DANCE MUSIC OF THE HIGH RENAISSANCE
BOSTON SKYLINE BSD 118
Re release of ARCHIV Stereo LP 198166
From the Deutsche Gramophon series: “THE HISTORY OF MUSIC IN SOUND”
There are some other tracks on the CD, originally released on an LP in 1972/3, of dance tunes by Gervaise, Molinaro, Caroubel & Praetorius.
This CD was released in America in 1993, although it has only just come to my notice. My copy came from there via the internet so perhaps its not available in this country. Its part of a series of historic LPs being re-released in a digital format.
This recording is very important to me, for nostalgic reasons, so here’s some background:
The original LP was released in 1961 and at the tender age of 16, it was the first recording of ‘early music’ I ever bought.
At the time, I was playing in a Recorder Consort run by a man called Jim Harvey and we used to meet at his house in Hatfield. A member of the group, Peter Collingwood, who went on to become a famous Rug-Weaver, lent me his copy and it absolutely captivated me and I bought my own.
Later on, the group was absorbed into “The Hatfield School Of Music And Drama”, meeting at the old Burleigh School. Eventually Jim Harvey moved away and the group was taken over by a young man called Herbert Hersom, who I believe is still around.
Then I left and went to college and eventually this group became the Mid-Herts branch of the Society Of Recorder Players.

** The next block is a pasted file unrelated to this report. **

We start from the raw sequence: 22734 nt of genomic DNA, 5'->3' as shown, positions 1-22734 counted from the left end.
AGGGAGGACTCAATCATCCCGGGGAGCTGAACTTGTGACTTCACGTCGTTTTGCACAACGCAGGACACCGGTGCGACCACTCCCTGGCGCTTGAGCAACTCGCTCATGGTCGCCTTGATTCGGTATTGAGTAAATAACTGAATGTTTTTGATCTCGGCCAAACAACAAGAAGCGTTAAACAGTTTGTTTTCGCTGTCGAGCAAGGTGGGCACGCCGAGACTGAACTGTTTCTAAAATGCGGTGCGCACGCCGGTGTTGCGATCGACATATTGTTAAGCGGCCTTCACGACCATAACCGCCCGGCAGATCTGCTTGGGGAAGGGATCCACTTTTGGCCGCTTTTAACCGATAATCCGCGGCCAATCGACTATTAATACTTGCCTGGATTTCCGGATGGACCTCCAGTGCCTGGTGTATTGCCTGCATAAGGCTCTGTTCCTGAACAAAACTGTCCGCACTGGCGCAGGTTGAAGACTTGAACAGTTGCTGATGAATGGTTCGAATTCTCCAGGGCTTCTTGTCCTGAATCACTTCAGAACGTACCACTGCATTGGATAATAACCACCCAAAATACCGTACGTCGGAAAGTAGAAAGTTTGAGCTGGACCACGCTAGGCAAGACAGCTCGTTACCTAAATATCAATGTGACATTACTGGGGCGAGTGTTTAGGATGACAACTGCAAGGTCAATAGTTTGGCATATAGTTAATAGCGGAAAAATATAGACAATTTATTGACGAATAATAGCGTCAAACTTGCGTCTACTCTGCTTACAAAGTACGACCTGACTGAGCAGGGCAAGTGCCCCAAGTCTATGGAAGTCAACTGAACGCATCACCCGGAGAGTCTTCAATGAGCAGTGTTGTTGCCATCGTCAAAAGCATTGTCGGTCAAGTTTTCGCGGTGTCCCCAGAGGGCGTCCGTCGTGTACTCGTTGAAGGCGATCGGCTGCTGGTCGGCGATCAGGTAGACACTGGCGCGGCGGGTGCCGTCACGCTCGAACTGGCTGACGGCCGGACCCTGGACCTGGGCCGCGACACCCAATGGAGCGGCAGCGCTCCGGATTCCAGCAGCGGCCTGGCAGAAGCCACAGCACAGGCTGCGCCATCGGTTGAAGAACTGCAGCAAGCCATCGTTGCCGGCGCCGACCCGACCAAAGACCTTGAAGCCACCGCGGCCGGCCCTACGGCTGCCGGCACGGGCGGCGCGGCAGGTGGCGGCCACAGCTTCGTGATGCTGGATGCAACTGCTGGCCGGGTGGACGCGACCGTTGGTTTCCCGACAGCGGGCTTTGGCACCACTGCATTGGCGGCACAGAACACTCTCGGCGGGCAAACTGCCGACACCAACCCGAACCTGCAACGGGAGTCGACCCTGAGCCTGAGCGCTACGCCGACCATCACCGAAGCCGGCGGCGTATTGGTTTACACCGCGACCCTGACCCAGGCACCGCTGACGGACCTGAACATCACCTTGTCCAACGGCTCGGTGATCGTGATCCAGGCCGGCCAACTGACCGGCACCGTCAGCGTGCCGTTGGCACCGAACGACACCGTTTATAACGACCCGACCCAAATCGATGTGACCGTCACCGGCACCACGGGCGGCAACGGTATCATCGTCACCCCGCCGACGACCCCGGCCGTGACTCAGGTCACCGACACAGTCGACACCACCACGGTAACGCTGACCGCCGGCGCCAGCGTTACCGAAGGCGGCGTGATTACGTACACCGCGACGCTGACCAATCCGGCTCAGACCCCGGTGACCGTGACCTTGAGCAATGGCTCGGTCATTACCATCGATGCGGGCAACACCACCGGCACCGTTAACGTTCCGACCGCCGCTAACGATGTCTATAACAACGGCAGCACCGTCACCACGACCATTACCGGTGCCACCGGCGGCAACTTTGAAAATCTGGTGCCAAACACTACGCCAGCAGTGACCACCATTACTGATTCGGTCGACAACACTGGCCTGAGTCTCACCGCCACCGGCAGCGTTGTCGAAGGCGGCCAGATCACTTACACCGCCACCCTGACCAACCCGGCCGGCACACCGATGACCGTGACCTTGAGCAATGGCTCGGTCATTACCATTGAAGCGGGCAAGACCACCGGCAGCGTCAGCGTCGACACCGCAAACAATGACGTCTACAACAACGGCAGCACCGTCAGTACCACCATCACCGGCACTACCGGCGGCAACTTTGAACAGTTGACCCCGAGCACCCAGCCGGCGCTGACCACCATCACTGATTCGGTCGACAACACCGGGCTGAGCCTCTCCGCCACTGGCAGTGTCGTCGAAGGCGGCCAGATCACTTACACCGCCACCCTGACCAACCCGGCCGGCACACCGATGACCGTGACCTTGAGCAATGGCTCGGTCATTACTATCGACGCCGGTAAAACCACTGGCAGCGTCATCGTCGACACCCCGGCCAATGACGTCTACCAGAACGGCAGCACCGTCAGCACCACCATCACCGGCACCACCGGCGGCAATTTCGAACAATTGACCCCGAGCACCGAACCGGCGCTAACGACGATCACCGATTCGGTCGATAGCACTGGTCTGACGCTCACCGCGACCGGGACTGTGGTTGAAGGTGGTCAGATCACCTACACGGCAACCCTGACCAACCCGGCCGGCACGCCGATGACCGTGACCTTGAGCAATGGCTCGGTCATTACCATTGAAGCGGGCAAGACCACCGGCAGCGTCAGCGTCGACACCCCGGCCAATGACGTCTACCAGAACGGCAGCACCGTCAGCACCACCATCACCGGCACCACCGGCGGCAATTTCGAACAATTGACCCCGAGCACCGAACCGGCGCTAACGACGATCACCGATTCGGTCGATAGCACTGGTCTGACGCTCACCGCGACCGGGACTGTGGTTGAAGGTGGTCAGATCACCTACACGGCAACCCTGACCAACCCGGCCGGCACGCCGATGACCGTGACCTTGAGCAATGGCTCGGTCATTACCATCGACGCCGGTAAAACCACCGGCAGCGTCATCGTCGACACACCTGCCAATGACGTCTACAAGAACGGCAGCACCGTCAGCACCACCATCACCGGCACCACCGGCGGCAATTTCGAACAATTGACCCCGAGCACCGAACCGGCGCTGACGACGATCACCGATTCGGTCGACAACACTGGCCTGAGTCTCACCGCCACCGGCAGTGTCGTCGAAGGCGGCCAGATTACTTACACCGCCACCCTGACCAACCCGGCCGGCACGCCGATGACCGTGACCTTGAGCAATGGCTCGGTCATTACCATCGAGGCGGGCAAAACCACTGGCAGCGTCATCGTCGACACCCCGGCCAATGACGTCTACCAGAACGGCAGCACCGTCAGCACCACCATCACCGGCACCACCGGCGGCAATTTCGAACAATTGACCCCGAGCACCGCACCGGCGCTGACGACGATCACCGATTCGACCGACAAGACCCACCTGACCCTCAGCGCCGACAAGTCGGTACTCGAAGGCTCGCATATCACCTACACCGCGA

I now play music alongside a young lady who was a member of this group in her youth. It’s a small world!
In those days, there was not much around in the way of early music recordings. The English Consort of Viols produced a few and likewise Carl Dolmetsch, with Joseph Saxby on the Harpsichord and with a consort consisting of himself and his children but the recording in question was very different from what was usually to be found.
The performers are a German group, “COLLEGIUM TERPSICHORE” under the direction of FRITZ NEUMEYER. It consists of Recorders (in those days not necessarily renaissance models, Dolmetsch is mentioned) Viols, Lutes, Harpsichord, a small Organ and a rather curious array of percussion, including a Glokenspeil!
The music has been very much ‘arranged’ with different groups of instruments playing alternate phrases. It probably sounds strange to modern ears, hearing it for the first time, but remember, these people were pioneers, among the first in their field.
The big plus of this recording is that the music is played like dance music should be, not in the rather ‘twee’ fashion it still sometimes is, in concert settings. It’s ‘gutsy’ and rhythmic and it lit my fire all those years ago and it still does!
This is old enough to have inspired, the Likes of David Munrow and the other luminaries of that period of the Early Music Revival, who went on to produce the next generation of good recordings.
Even today, nearly 50 years later, I still find the sounds exciting and if I close my eyes I am 16 again!
N.B. If you are of a similar age, you may remember this recording. If you do, buy a copy, close your eyes and listen hard and perhaps your lost musical youth will come flooding back to you!
(If you’re younger, still buy a copy and share mine!)
Tony Pearson, The Ely Piper
16 April 2010